#CityGirlBigDreams is the motto by which she lives.
A native of Liberia, Tracys’ family moved to the states when she was 11-years-old. And for about as long as she has
lived in the U.S., she’s been interested in business.
“In high school I was always very into business,” Tracy told The Yellow Wall. “My family had businesses they ran so I always job shadowed my aunt and my dad, and I just started gaining my business ideas from there.”
Tracy’s aunt owned a catering business and her father is a professional DJ and had his own radio show in Liberia.
While at Western International High School in southwest Detroit, Tracy was a member of the Business Professionals of America. It was during this time that she was able to learn the ins-and-outs of business.
“We’d go on different competitions and they would teach us how to run our accounting, how to do paperwork and how to start business plans,” Tracy said.
She was president of the BPA as a senior, and that same year she came in third-place at a statewide competition.
After graduating high school in 2008, Tracy enrolled at Michigan State University and graduated with a degree in Food Industry Management in 2012. In 2010, while still an undergrad at MSU, Tracy and her mother started the first Zarkpa’s in Inkster. Tracy’s mother would run the store during the week and Garley would take it over on weekends.
“My parents basically are the parents that are like if you have a dream or you wanna do something that’s positive they will support you one hundred percent,” she said. “But of course, you have to prove and show them that it’s worth the time that you put in.”
Zarkpa’s, which sits in Detroit’s Harmonie Park Disctrict and recently celebrated its first anniversay, is named after Tracy’s paternal grandmother – the only grandparent she met. She lost her other three grandparentsto the Liberian Civil War in 1990 . Tracy reconnected with her grandmother in 1997.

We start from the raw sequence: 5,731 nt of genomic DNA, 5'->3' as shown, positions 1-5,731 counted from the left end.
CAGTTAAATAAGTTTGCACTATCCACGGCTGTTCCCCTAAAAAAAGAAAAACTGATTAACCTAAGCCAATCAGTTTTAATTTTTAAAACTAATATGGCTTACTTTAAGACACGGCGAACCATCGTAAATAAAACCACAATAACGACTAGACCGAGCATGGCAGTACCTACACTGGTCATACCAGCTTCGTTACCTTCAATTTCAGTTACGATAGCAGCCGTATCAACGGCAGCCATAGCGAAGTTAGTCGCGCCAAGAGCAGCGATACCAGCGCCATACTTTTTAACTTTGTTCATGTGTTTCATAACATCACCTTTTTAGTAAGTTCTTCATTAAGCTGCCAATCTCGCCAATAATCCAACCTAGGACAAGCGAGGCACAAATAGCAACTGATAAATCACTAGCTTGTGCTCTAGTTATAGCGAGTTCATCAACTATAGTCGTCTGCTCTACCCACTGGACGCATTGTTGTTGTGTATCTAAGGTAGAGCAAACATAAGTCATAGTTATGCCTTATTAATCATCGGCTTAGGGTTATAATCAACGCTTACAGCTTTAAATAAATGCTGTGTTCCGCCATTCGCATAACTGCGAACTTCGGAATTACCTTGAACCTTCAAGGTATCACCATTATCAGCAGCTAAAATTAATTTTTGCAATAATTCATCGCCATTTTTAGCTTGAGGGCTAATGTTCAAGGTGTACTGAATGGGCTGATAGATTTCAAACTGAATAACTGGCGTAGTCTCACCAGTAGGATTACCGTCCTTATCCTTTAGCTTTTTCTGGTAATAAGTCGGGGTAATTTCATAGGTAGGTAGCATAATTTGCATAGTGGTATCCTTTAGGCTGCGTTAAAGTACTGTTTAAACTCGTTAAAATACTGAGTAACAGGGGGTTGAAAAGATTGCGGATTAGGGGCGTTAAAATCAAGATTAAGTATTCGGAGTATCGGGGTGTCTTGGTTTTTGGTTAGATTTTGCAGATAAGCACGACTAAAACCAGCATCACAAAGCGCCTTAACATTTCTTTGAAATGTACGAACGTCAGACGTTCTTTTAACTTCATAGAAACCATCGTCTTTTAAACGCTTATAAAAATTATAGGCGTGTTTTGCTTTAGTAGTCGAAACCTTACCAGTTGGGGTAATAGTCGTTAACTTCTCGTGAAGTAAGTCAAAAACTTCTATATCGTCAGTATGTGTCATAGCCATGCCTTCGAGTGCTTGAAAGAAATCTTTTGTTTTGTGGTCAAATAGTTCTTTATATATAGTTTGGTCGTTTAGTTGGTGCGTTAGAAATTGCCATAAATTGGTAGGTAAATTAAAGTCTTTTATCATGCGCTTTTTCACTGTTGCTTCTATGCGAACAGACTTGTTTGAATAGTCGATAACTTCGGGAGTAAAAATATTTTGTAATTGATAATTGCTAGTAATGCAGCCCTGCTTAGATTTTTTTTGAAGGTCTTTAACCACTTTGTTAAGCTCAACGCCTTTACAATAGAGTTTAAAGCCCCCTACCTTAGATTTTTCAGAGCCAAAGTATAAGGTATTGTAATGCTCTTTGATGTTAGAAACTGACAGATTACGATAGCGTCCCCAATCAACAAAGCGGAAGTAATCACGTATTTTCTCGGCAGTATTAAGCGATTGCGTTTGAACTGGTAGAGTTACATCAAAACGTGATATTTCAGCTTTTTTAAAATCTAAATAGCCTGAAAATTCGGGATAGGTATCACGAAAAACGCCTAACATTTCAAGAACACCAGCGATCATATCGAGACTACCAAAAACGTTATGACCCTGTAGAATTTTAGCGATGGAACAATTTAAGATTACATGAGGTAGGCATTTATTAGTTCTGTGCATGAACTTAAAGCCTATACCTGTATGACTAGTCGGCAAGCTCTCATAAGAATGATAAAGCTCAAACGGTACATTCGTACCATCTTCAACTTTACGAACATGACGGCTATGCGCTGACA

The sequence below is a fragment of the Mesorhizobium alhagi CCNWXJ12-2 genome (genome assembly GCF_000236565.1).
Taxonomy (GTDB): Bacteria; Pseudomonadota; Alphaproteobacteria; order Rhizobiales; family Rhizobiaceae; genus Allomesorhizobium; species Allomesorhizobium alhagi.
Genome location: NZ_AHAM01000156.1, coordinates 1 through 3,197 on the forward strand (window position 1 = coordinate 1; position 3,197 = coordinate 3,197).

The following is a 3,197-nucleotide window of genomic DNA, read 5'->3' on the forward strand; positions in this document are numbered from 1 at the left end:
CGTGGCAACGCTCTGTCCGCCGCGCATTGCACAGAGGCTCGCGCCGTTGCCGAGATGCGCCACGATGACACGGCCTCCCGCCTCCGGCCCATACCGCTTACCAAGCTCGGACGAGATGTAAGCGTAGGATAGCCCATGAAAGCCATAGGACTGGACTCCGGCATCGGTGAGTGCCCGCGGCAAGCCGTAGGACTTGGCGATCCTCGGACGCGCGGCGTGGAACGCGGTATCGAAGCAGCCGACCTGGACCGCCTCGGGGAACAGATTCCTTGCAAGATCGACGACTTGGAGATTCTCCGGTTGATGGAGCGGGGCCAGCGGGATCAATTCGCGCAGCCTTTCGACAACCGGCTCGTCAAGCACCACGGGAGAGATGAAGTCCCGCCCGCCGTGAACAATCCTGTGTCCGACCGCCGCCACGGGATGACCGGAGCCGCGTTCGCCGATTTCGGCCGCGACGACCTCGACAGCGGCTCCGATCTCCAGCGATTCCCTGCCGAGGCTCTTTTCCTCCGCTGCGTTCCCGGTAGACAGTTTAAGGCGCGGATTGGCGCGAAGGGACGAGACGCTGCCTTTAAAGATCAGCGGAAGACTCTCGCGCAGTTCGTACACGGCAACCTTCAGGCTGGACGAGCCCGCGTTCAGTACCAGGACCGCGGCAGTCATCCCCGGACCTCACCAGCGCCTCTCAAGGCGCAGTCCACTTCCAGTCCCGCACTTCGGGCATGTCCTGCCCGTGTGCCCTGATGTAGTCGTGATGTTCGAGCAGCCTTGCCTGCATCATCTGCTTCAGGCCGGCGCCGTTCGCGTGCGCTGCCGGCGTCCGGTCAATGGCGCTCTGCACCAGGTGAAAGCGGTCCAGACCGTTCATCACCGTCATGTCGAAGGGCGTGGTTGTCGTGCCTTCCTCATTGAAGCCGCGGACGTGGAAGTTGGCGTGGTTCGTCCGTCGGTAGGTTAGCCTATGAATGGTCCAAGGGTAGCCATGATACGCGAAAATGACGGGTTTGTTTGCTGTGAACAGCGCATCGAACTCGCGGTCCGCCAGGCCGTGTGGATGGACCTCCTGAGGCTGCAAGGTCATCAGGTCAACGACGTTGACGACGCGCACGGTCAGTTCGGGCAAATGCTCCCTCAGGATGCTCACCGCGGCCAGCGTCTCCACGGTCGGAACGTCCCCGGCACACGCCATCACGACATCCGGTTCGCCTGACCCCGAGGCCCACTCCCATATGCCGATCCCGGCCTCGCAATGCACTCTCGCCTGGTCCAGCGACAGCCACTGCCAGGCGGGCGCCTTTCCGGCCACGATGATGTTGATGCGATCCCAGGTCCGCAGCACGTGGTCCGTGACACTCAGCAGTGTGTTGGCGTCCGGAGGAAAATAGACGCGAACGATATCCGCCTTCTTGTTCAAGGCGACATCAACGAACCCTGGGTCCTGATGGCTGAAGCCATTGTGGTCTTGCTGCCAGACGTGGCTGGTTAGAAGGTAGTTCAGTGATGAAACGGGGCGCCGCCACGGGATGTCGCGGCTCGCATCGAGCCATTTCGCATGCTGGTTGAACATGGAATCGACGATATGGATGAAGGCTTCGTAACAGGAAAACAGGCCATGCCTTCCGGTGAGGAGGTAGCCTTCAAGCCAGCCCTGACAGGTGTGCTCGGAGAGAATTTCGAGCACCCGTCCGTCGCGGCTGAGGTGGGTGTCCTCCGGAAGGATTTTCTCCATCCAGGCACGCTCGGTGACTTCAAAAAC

“I was like the only female grandchild so she always made sure I was okay [and had] anything that I wanted,” Tracy said.
“In 2005 when I was like 16 I talked to her and she was like ‘Tracy, I’m so proud of you. You’re gonna do really well’.”
Tracy’s grandmother passed away just a week after that conversation.
“That really hit me and I was like ‘I gotta make Granny proud and I gotta do something’,” she said.
The products sold in Zarkpa’s reflect the style of Tracy’s grandmother, which is another way in which she pays homage to her.
“Simple, classy, chic and just elegant,” is how Garley described not only the products but her grandmother. “That’s what I try to bring to my customer when they come in my store.”
The response from those customers and the rest of the community has been a positive one.
“It has been so amazing,” Tracy said. “The support has been great and I want to keep it going that way and I want to help other business owners that think they can’t make it in Detroit.”
Tracy truly means what she says about helping other business owners. She collaborates regularly with different people and businesses in the city. She has six interns – three in high school and three in college – who she mentors.
“I just think that if you’re honest with people and you have a good personality where you wanna help others, so many blessings will come your way,” she said. “You have to help other people.”
Detroit is a city that is going through a rebirth. And one of the faces of that rebirth is Tracy Garley.
“The movement of Detroit is inspiring,” she said. “I’m just taking that opportunity and running with it.”